Rangers youth baseball program works to grow the game

The Rangers Youth baseball team works for the future with an eye for the good of the game.

Arlington -- On a sun-splashed March morning with Rangers opening day less than three weeks away, a group of North Texas kids spends part of their spring break on the baseball diamond, and it's a good place to be.

These aspiring stars participating in a Rangers sponsored youth clinic, working on skills,  trying their best to play like their heroes.

Rangers Youth Baseball Director Homer Bush, a former major leaguer himself, is always on the look-out for young talent, but even more focused on providing a great experience.

"When you highlight things that a kid can hold on to and focus on for years to come," said Bush, "I think that's a cool moment."

Bush understands those moments implicitly.  He was a standout football player in East St. Louis, but made the decision  many don't, opting against football for a career chasing his baseball dreams.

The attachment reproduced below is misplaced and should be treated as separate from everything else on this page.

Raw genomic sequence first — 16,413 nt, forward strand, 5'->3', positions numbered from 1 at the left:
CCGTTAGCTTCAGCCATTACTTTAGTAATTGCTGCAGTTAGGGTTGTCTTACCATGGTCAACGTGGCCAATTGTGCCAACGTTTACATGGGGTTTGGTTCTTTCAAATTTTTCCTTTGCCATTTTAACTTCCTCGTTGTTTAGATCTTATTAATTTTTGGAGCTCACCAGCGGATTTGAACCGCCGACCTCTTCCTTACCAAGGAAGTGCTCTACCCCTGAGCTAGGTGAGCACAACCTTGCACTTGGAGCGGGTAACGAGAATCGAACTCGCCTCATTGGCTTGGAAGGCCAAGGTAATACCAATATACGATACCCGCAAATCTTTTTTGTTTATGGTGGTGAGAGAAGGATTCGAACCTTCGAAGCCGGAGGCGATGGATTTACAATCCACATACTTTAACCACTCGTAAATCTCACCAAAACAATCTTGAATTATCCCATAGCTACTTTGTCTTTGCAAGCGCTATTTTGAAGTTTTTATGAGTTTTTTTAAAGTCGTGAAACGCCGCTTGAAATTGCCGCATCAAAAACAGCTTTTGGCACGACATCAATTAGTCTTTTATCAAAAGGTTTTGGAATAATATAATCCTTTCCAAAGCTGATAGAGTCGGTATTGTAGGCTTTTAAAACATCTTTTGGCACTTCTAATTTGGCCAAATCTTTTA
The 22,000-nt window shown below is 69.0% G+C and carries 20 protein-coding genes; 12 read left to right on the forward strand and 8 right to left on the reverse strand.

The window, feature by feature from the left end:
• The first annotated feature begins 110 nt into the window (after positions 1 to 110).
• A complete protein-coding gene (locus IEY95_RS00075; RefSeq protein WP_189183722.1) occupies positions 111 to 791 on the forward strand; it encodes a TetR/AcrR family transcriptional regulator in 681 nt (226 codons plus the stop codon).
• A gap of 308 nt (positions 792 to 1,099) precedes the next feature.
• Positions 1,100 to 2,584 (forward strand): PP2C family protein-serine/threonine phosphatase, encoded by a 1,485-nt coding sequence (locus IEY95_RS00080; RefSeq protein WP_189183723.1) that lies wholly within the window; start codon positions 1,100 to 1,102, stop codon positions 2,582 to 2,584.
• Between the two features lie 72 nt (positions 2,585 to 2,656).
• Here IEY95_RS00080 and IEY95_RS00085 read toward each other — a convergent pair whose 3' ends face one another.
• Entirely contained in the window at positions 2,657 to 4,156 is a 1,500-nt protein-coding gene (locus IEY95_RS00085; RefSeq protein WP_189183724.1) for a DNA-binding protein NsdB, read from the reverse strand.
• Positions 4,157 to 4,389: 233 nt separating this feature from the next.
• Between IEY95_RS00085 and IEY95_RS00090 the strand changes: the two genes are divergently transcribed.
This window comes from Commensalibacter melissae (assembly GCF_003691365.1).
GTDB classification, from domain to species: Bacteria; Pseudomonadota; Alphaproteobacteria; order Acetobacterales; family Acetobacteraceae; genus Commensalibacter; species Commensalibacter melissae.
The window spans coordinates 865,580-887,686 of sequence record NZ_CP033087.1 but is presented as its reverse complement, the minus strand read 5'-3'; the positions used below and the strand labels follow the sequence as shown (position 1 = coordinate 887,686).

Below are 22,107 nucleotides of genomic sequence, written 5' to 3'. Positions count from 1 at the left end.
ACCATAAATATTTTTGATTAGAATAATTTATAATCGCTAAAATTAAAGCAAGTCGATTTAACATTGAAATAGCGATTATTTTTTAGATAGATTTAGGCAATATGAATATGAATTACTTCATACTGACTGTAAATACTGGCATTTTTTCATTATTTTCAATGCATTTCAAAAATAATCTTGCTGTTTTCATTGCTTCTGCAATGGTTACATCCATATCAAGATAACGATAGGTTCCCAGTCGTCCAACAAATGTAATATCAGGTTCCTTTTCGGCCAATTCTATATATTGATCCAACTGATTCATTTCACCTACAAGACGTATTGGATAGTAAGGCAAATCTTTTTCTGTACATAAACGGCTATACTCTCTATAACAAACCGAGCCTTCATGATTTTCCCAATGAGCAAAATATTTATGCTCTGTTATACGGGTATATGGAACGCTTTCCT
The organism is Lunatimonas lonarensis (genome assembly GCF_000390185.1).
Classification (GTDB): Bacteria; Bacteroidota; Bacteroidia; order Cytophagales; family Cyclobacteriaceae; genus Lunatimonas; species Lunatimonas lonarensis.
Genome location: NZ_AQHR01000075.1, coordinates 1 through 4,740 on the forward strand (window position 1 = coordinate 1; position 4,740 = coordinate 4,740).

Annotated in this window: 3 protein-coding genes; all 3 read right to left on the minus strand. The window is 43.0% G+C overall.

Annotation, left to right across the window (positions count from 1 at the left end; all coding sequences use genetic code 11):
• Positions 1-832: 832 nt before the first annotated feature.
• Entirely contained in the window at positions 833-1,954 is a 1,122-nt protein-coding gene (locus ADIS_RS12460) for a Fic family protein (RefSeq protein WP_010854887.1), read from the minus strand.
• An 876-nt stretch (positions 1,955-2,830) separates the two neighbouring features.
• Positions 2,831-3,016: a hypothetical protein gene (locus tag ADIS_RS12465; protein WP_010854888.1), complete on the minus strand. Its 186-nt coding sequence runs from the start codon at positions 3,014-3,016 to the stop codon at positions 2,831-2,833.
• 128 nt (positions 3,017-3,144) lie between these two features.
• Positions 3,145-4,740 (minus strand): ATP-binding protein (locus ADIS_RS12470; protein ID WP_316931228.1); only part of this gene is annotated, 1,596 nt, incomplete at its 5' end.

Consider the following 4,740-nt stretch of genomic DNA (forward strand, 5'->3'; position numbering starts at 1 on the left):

He played in parts of eight major league seasons, including a stint with the Yankees in 1998 when they won the World series.

In terms of growing the game, part of the initiative for Bush and the Rangers is also to try and increase the number of African Americans making it to the major leagues, because in the not so distant past those numbers have hit a wall.

Back in 1986 African American participation was at an all time high, making up 19 percent of opening day rosters. But in the 20 years since, that number has dipped to just eight percent.

"Personally I feel its due to the lack of understanding of how to play the game of baseball, so information is key," says Bush.

Major League Baseball is also funding youth baseball leagues aimed at underprivileged kids. The Reviving Baseball in the Inner Cities, or RBI program, has several alumni that have made it to the big leagues.

The numbers haven't been enough to create a turnaround, but the decline of blacks in baseball has slowed.

The Rangers have also opened a youth academy in West Dallas, another move aimed at turning the tide in minority participation levels. 

"We're not trying to pull them away from other sports," says Bush. "But we just want them to try the game because if you take their skill sets and put it on a baseball diamond they're going to be unique athletes."

And perhaps find out just how good the diamond life can be.

Copyright 2016 WFAA


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